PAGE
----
A question that I still hear debated often is whether a new startup growth strategy should focus on user count or profits. First of all, the glory days of “dot.coms” are gone, when investors “didn’t care” about profitability, and all the big money was focused on user count growth.
In the long run, everyone wants both profitability and user growth, but the question is which comes first. Most startups and investors I know don’t have unlimited funds, so the first question they should ask and do ask today, is “When is your company going to be profitable (self-sustaining)?”
Of course, growth is implied in that equation and is also required for maintaining a sustainable competitive advantage. The challenge is not to undermine growth by a blind focus on profits. You might sell one of two of your widgets for $1 million each, entering profitability immediately, but then die because you can’t grow sales at that price.
I think you will find that most investors will relate to the following strategy for keeping the right perspective and getting the profit versus growth balance right:
- Pick an idea that has the potential to make money. That means it solves a real problem for real customers who are ready and able to spend real money. The number of current potential customers is large and growing. Solutions that may be viewed as “nice to have” or “satisfies a higher-level need” won’t get funded.
- Design a product or service that you can sell. Sure, you may need to give the product away for free to get traction, but assume you will have to sell something someday to get profitable and stay alive. MySpace, for example, launched in 2003 and boomed for five years without a revenue model. When their deep pockets went empty, Facebook stepped in, but demanded revenue from ads. MySpace wasn’t ready for this, and it soon faded. Don’t count on finding investors supporting growth alone on your new startup.
- Build a business plan for profitability in your lifetime. This simply means you need to be sensitive to costs, revenue projections, and a timeline, such that there is light at the end of the tunnel. Most Internet businesses should show profitability in two years, while new medicines may take ten years to pass FDA and other safety tests. Investors will look at competitors in your industry for the norms.
- Identify the total investment required for profitability. A very common mistake of early-stage startups is to request a small investment to get started. They are usually thinking only of costs required to get “in business,” rather than the total costs of marketing, scaling up, and going international. Be ready to answer the investor question “Is that all you need to get profitable?”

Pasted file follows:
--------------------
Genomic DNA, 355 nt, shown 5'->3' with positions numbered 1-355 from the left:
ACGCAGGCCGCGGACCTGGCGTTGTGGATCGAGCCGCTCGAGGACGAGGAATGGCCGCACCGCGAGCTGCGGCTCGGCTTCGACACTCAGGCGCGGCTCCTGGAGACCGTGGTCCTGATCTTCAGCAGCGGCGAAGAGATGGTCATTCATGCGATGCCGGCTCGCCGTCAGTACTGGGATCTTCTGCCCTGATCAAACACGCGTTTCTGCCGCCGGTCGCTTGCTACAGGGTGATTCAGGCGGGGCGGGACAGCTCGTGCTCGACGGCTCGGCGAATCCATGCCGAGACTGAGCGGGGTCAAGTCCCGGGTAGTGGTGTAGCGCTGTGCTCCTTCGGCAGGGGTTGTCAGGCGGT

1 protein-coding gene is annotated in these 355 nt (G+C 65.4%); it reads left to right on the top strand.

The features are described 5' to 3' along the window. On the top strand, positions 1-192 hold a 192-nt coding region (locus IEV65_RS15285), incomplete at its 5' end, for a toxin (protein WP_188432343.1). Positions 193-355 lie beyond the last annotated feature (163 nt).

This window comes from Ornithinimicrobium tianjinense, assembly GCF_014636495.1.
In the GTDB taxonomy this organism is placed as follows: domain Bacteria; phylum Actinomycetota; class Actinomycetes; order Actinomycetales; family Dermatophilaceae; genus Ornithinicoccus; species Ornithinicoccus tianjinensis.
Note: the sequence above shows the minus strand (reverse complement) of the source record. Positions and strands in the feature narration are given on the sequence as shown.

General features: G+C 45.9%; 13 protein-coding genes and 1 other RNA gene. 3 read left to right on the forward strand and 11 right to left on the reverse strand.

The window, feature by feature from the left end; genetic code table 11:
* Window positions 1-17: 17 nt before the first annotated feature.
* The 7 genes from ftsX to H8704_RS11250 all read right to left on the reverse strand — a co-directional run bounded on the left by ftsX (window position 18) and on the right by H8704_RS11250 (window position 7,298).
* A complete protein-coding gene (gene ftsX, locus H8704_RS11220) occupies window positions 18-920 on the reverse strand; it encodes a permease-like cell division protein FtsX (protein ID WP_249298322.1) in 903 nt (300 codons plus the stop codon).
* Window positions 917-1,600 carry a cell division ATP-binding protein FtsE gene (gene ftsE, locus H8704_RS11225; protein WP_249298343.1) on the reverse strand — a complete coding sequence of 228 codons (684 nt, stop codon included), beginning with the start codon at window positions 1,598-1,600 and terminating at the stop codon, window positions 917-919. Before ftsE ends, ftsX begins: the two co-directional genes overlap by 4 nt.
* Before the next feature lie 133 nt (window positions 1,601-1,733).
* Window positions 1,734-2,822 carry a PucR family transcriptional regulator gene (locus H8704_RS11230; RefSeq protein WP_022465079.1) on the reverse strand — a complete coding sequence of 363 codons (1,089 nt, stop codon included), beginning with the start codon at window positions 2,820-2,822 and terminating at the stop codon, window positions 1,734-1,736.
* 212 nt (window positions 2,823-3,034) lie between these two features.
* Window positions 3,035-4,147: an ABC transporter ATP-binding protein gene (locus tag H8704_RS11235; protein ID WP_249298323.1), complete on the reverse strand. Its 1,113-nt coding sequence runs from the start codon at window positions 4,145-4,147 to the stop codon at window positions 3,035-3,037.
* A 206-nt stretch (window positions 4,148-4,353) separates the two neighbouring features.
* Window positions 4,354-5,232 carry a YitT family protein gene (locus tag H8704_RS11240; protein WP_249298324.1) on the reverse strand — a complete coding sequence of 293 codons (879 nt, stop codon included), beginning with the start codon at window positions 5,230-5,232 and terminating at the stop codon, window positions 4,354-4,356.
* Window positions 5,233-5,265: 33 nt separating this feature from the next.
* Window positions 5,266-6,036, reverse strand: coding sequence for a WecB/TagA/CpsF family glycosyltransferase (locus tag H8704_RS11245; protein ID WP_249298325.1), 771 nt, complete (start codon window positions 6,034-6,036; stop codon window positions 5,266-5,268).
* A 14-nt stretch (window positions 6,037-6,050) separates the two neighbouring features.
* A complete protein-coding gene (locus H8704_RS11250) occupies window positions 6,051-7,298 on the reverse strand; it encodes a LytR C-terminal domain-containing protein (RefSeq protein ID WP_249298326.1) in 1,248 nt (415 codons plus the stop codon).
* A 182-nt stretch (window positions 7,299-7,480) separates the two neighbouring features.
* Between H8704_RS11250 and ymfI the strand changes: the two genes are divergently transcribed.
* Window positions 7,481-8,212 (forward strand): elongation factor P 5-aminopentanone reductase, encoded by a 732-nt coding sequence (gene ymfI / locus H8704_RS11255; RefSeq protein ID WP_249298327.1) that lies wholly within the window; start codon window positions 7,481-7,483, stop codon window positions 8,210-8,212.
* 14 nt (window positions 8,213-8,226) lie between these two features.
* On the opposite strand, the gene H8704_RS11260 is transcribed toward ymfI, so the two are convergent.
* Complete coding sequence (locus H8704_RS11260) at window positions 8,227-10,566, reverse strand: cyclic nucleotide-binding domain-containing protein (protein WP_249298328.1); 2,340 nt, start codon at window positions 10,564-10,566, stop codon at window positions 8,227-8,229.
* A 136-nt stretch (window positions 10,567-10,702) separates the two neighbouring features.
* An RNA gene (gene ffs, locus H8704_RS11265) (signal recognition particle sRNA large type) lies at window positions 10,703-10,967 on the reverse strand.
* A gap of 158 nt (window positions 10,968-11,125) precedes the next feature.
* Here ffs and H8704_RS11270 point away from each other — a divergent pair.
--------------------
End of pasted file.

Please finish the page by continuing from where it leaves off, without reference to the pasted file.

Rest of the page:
So unless you are building a non-profit, I say focus on profit all the time, every time. Of course, growth is implied in every focus, and profit enables growth. But some of you will surely say “What about Facebook and Snapchat, who focused on growth first and are clearly successful?” So let’s take a look.
Facebook is indeed the largest growth site on the web, with well over two billion user accounts, all free. Yet it took almost six years to become profitable, with revenue only from advertising. What most people don’t realize is that the total outside funding to get it there is estimated at over $800 million, which is a bit more than you will get from any angel investor.
Yet I can’t argue their success in the value proposition, since they turned down a billion dollar offer from Yahoo way back in 2006, and their market cap today is around $400 billion. It has taken some very deep pockets to get to this point, so now you know why I smile when you tell me your plan emulates the Facebook model. Even Snapchat is now trying hard to generate revenue.
I’ve heard all the arguments that a push for early profits on new business models will lead a company to fall back to a lesser model that provides short-term results but short-circuits risk-taking that could lead to more long-term value creation. That’s a great argument if you have unlimited funding, but if you are just one of the “rest of us,” I suggest you focus on getting to cash-flow positive first.